Nuclear architecture and nuclear function appear to go hand in hand: defects in nuclear organization are associated with aging and diseases such as cancer. We have been using budding yeast as a model system to study nuclear architecture. The yeast nucleus differs from that of higher eukaryotes in two aspects: (1) yeast lack lamins, proteins that play a major structural role in shaping the nucleus in cells of metazoans. There is also accumulating evidence to suggest that lamins contribute to various nuclear processes. (2) The yeast nuclear membrane remains intact throughout the cell cycle, unlike nuclear membrane of higher eukaryotes, which breaks down during mitosis. Nonetheless, in an earlier study from our lab (Campbell et al, 2006), we showed that the shape of the yeast nucleus is determined by three factors: the composition of the nuclear membrane, the shape of the chromatin, and the presence of an unidentified nuclear structure that tethers the nuclear membrane to the chromatin, akin to nuclear lamins of higher eukaryotes. Our previous study focused on a yeast strain in which the Spo7 protein was inactivated. Spo7 is a regulator of phospholipids synthesis;in its absence phospholipids levels increase, leading to the expansion of the endoplasmic reticulum (ER) and certain regions of the nucleus. In particular, we were able to show that only the membrane associated with the nucleolus (a sub-compartment of the nucleus) expands, whereas the rest of the nuclear membrane remains juxtaposed to the bulk of the chromatin. This led to the hypothesis that in yeast there is a nuclear tether that associates the nuclear membrane to the chromatin and resists membrane expansion when phospholipid levels increase. Based on this hypothesis, we assume that inactivating this tether will further alter nuclear shape, to the point where nuclear functions will be severely compromised, and this will be reflected in reduced cell viability. Thus, we sought mutations whose combination with a spo7 mutation leads to cell death or severe growth defects. We conducted a screen for randomly induced mutations that cause cell death in a yeast background lacking Spo7 function (known as a yeast synthetic lethal screen). This was followed by a secondary screen for mutants that have an altered nuclear shape. This study led to the discovery that vesicle trafficking affects nuclear morphology. The mechanism by which this happens is under investigation. We also combined mutations in candidate genes with the spo7 mutation, looking for reduced growth in the double mutant. The candidate genes were selected based on the function and localization of the protein for which they code;most were involved in processes that take place near or at the nuclear membrane. Through this screen we found a mutant that was known to affect spindle pole body function. The yeast spindle pole body is equivalent to the metazoan centrosome and it acts in nucleating spindle microtubules during chromosome segregation and in nucleating cytoplasmic microtubules that are needed for nuclear movement. The mechanism by which the spindle pole body is inserted and maintained in the nuclear membrane is not known, but this is a question of immense importance because the mechanism of nuclear membrane insertion could apply to other nuclear membrane structures, such as nuclear pore complexes. We found that additional mutations known to abrogate spindle pole body assembly also relay on the Spo7 pathway for viability. These findings suggest that the composition of the nuclear membrane affects the function of nuclear membrane associated structures. This study also revealed an unexpected link between nuclear pore complexes and the spindle pole body. Finally, in collaboration with Dr. Brenda Anderws'lab, we screened through the yeast deletion collection for mutations that cause abnormal nuclear shape. Of the 5000 mutants tested, mutations in over two hundred genes resulted in altered nuclear morphology. We are currently screening through this subset to determine functional relationships between these genes. This subset contains a wide range of functional groups but is enriched in genes involved in certain processes, including DNA repair and protein synthesis. Our goal is to determine which of these genes contribute directly to nuclear architecture and which do so in an indirect manner.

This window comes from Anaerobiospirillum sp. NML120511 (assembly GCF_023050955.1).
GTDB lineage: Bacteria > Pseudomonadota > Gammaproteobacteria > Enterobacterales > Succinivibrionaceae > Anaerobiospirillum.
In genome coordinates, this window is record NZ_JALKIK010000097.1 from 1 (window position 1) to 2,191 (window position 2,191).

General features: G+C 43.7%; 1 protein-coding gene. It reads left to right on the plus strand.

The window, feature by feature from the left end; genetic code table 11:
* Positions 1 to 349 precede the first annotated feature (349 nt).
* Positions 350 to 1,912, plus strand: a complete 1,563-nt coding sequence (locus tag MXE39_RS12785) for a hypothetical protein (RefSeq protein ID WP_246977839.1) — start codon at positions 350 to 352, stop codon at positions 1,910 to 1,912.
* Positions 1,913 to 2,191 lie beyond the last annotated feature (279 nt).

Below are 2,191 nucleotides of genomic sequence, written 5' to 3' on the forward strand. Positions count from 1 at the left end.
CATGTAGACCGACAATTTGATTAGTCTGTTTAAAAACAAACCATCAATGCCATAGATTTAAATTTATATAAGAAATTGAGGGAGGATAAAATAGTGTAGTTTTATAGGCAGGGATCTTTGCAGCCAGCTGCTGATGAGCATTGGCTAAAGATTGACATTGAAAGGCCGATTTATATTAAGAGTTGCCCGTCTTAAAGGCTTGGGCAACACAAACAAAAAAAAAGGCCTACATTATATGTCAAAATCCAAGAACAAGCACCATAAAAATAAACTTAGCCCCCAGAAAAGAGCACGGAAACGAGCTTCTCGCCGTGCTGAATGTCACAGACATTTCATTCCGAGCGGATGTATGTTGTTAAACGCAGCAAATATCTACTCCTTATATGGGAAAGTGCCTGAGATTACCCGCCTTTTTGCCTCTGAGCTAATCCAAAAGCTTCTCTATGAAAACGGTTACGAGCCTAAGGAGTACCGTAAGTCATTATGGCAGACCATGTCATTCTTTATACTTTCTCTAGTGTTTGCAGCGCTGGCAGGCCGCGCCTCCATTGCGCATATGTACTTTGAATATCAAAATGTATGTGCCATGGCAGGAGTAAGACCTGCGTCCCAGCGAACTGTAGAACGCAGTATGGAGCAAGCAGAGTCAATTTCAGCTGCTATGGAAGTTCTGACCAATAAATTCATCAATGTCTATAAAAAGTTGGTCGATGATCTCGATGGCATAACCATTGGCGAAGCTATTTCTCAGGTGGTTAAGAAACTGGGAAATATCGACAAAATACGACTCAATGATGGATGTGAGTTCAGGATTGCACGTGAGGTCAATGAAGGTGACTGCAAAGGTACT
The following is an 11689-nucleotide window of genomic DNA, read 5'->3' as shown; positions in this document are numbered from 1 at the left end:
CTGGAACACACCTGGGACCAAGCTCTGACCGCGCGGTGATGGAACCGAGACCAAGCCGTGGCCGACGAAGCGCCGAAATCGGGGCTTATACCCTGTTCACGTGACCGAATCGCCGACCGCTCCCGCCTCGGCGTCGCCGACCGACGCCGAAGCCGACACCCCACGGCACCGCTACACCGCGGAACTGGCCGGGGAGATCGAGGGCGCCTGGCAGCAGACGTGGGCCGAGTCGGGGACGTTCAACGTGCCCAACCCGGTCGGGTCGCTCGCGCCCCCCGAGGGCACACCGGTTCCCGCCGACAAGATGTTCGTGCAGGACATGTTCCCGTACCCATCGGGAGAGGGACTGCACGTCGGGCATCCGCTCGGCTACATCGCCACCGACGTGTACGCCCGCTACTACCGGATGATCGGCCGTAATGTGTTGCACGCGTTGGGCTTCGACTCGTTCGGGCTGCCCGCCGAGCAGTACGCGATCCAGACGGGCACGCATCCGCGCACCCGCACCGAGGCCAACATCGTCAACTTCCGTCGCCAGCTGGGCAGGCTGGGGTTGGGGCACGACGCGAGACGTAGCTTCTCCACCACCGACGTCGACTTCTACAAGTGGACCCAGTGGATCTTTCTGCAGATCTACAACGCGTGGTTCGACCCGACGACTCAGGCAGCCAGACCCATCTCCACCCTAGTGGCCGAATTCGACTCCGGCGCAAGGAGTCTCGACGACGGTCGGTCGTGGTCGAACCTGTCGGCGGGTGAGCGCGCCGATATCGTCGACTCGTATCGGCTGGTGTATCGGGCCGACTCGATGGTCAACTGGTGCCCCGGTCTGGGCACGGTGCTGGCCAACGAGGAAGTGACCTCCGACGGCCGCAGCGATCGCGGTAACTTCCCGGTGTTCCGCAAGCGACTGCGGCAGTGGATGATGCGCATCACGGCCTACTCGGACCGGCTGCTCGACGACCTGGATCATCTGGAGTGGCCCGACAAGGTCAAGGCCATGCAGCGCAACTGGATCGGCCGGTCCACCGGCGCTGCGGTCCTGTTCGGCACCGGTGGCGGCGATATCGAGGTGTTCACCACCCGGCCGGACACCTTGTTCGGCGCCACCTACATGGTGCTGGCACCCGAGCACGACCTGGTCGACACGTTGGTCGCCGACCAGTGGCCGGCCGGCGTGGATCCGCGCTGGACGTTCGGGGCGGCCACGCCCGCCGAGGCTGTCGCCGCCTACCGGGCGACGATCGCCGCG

Project Start
Project End
Budget Start
Budget End
Support Year
Fiscal Year
Total Cost
Indirect Cost
Zip Code
Cohen-Fix, Orna; Kutay, Ulrike (2016) Editorial overview: The cell nucleus: Plastic, elastic and fantastic. Curr Opin Cell Biol 40:iv-v
Meseroll, Rebecca A; Cohen-Fix, Orna (2016) The Malleable Nature of the Budding Yeast Nuclear Envelope: Flares, Fusion, and Fenestrations. J Cell Physiol 231:2353-60
Cinquin, Bertrand P; Do, Myan; McDermott, Gerry et al. (2014) Putting molecules in their place. J Cell Biochem 115:209-16
Walters, Alison D; May, Christopher K; Dauster, Emma S et al. (2014) The yeast polo kinase Cdc5 regulates the shape of the mitotic nucleus. Curr Biol 24:2861-7
Heald, Rebecca; Cohen-Fix, Orna (2014) Morphology and function of membrane-bound organelles. Curr Opin Cell Biol 26:79-86
Walters, Alison D; Cohen-Fix, Orna (2013) Nuclear division: giving daughters their fair share. Curr Biol 23:R1045-7
Arnone, James T; Walters, Alison D; Cohen-Fix, Orna (2013) The dynamic nature of the nuclear envelope: Lessons from closed mitosis. Nucleus 4:
Witkin, Keren L; Chong, Yolanda; Shao, Sichen et al. (2012) The budding yeast nuclear envelope adjacent to the nucleolus serves as a membrane sink during mitotic delay. Curr Biol 22:1128-33
Cohen-Fix, Orna (2012) Orna Cohen-Fix: playing with nuclear morphology. Interview by Caitlin Sedwick. J Cell Biol 196:550-1
Walters, Alison D; Bommakanti, Ananth; Cohen-Fix, Orna (2012) Shaping the nucleus: factors and forces. J Cell Biochem 113:2813-21

Showing the most recent 10 out of 14 publications